Interestingly, but not very helpfully, the section in the Qianjinfang on “nurturing the fetus” (千金方II.3) starts out: “The ancient theories all agree that during the three months of receiving the fetus (受胎三月), it will transform according to things and its disposition and character are not yet fixed.” For information on when exactly the process of “receiving the fetus” was initiated, we need to look elsewhere: In the Mawangdui text Taichanshu  胎產書 (Writings on Pregnancy and Childbirth) the Great Yu receives the following advice on reproduction from a person named “Youth Multiplier” (You Pin 幼頻):


When the fluids associated with menstruation have stopped, follow up on this [by having intercourse] over the next three days, and there will be a child. [Having intercourse] on the first day [will result in] a male, [having intercourse] on the second day in a female…

Similarly, the essay on sexual cultivation (“Supplementing and Boosting in the Bedchamber” 房中補益 in the volume on “Nurturing the Inner Nature” (千金方  27.8) explains:


“ If you want to obtain a child [during sexual intercourse], simply wait for the first, third, or fifth day after the woman’s menstrual period [is concluded] and select a wang xiang day (王相日, i.e., an auspicious calendrical date). The time of generating qi must be after midnight and ejaculate only afterwards, and all the children born will be male and are bound to be blessed by long life, sagehood, illumination, and high rank. If ejaculation takes place on the second, fourth, or sixth day after the end of menstruation,  all the children born will invariably be female. Once you have gone past six days [after the end of menstruation], you must not ejaculate, or you will not receive a child or [the fetus] will not mature into a full human.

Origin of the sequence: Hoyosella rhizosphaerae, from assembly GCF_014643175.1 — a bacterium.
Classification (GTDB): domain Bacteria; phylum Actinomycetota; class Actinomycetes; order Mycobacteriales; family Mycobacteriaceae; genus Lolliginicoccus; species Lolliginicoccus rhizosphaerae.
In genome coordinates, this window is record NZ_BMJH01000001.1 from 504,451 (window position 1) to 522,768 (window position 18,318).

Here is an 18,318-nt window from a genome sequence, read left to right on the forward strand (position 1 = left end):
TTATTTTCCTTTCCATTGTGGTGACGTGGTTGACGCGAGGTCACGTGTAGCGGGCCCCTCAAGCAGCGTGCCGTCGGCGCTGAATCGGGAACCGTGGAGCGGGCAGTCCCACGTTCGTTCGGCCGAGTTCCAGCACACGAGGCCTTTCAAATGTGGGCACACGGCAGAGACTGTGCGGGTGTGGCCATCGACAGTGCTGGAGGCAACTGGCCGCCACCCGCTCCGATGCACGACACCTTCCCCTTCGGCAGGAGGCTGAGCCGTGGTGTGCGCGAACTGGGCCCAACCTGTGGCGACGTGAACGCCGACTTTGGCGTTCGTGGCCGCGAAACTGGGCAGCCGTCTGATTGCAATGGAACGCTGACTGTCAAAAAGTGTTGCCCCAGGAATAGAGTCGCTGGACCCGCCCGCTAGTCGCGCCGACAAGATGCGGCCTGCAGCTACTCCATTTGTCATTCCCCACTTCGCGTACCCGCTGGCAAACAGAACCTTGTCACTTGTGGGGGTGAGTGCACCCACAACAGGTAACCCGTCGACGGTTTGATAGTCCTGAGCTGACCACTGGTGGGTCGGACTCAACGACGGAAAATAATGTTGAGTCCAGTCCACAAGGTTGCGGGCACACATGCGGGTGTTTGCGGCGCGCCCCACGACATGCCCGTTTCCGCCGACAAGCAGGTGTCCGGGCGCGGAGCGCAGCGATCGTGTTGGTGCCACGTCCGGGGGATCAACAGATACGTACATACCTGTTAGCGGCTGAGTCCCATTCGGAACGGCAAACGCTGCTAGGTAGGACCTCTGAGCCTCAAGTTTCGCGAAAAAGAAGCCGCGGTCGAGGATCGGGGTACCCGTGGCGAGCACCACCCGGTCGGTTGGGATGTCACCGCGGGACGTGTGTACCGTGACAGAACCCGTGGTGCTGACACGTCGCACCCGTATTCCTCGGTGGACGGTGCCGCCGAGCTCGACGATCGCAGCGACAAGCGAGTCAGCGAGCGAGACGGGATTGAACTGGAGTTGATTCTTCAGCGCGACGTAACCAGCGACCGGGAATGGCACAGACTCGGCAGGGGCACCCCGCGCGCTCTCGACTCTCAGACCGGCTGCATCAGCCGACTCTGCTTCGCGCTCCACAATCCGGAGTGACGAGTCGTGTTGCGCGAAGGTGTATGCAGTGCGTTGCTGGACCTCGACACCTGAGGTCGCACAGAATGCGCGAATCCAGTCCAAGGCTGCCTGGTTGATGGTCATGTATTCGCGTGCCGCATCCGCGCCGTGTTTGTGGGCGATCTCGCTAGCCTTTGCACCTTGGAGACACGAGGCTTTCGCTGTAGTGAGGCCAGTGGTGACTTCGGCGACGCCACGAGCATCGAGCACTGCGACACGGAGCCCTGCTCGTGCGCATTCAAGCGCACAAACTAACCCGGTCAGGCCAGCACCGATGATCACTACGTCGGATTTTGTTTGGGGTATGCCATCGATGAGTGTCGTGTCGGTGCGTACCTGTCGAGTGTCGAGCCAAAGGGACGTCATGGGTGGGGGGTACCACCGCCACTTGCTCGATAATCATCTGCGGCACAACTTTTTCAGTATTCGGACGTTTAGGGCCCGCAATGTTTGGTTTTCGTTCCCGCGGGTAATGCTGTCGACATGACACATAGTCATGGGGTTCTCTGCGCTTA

In conclusion, the simple answer to the seemingly simple question on how to map modern gestational age to the ancient Chinese way of counting pregnancy in ten months is therefore anything but simple and frustratingly vague: While modern biomedicine begins counting the gestational age of the embryo or fetus from the ONSET of the last menstrual period, classical Chinese texts begin counting roughly a week later, ideally one or two days after the CONCLUSION of the last menstrual period. In other words, the first month of pregnancy in traditional China would start from what we count as the second week of gestational age, or a week before biomedicine would consider ovulation to have taken place. How exactly you translate this information into your clinical practice shall be left to your discretion.